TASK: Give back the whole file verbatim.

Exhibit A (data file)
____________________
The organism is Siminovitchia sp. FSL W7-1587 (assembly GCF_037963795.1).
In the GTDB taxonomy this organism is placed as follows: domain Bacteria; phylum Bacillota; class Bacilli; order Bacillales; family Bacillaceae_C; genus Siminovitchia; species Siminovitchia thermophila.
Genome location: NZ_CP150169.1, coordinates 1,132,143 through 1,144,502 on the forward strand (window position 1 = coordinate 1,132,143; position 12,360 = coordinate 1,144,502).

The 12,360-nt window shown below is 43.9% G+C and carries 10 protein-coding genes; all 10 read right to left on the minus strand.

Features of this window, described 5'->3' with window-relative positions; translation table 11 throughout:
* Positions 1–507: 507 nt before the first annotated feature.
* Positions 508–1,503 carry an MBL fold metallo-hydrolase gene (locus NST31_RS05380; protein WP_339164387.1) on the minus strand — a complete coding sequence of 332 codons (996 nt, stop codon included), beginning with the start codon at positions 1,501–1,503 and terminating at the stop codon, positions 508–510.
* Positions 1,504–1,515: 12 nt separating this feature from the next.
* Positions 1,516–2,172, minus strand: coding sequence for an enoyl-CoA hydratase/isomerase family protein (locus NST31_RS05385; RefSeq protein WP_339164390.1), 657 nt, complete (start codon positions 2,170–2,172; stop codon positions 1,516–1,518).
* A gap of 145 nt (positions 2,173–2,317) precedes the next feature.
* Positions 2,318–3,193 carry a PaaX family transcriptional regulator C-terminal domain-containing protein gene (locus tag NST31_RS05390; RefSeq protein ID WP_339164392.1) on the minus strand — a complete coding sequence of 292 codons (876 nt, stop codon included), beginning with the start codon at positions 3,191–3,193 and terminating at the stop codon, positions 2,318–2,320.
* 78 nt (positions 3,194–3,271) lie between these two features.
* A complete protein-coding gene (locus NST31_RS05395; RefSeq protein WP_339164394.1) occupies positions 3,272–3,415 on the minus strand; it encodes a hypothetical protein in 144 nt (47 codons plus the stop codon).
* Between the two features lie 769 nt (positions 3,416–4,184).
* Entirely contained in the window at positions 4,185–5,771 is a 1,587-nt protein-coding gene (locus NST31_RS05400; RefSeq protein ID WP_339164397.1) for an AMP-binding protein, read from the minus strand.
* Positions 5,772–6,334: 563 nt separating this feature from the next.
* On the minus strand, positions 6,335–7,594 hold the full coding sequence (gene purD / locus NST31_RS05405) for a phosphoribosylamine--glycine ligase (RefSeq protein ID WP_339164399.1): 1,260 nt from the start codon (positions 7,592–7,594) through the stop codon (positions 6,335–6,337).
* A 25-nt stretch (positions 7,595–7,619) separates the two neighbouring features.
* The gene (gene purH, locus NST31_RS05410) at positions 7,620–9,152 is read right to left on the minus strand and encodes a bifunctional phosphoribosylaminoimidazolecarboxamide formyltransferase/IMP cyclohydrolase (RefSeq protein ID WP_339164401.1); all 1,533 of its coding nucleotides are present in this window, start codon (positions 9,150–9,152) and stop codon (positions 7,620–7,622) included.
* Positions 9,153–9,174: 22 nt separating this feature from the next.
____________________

The organism is Siminovitchia sp. FSL W7-1587 (assembly GCF_037963795.1).
In the GTDB taxonomy this organism is placed as follows: domain Bacteria; phylum Bacillota; class Bacilli; order Bacillales; family Bacillaceae_C; genus Siminovitchia; species Siminovitchia thermophila.
Genome location: NZ_CP150169.1, coordinates 1,132,143 through 1,144,502 on the forward strand (window position 1 = coordinate 1,132,143; position 12,360 = coordinate 1,144,502).

The 12,360-nt window shown below is 43.9% G+C and carries 10 protein-coding genes; all 10 read right to left on the minus strand.

Features of this window, described 5'->3' with window-relative positions; translation table 11 throughout:
* Positions 1–507: 507 nt before the first annotated feature.
* Positions 508–1,503 carry an MBL fold metallo-hydrolase gene (locus NST31_RS05380; protein WP_339164387.1) on the minus strand — a complete coding sequence of 332 codons (996 nt, stop codon included), beginning with the start codon at positions 1,501–1,503 and terminating at the stop codon, positions 508–510.
* Positions 1,504–1,515: 12 nt separating this feature from the next.
* Positions 1,516–2,172, minus strand: coding sequence for an enoyl-CoA hydratase/isomerase family protein (locus NST31_RS05385; RefSeq protein WP_339164390.1), 657 nt, complete (start codon positions 2,170–2,172; stop codon positions 1,516–1,518).
* A gap of 145 nt (positions 2,173–2,317) precedes the next feature.
* Positions 2,318–3,193 carry a PaaX family transcriptional regulator C-terminal domain-containing protein gene (locus tag NST31_RS05390; RefSeq protein ID WP_339164392.1) on the minus strand — a complete coding sequence of 292 codons (876 nt, stop codon included), beginning with the start codon at positions 3,191–3,193 and terminating at the stop codon, positions 2,318–2,320.
* 78 nt (positions 3,194–3,271) lie between these two features.
* A complete protein-coding gene (locus NST31_RS05395; RefSeq protein WP_339164394.1) occupies positions 3,272–3,415 on the minus strand; it encodes a hypothetical protein in 144 nt (47 codons plus the stop codon).
* Between the two features lie 769 nt (positions 3,416–4,184).
* Entirely contained in the window at positions 4,185–5,771 is a 1,587-nt protein-coding gene (locus NST31_RS05400; RefSeq protein ID WP_339164397.1) for an AMP-binding protein, read from the minus strand.
* Positions 5,772–6,334: 563 nt separating this feature from the next.
* On the minus strand, positions 6,335–7,594 hold the full coding sequence (gene purD / locus NST31_RS05405) for a phosphoribosylamine--glycine ligase (RefSeq protein ID WP_339164399.1): 1,260 nt from the start codon (positions 7,592–7,594) through the stop codon (positions 6,335–6,337).
* A 25-nt stretch (positions 7,595–7,619) separates the two neighbouring features.
* The gene (gene purH, locus NST31_RS05410) at positions 7,620–9,152 is read right to left on the minus strand and encodes a bifunctional phosphoribosylaminoimidazolecarboxamide formyltransferase/IMP cyclohydrolase (RefSeq protein ID WP_339164401.1); all 1,533 of its coding nucleotides are present in this window, start codon (positions 9,150–9,152) and stop codon (positions 7,620–7,622) included.
* Positions 9,153–9,174: 22 nt separating this feature from the next.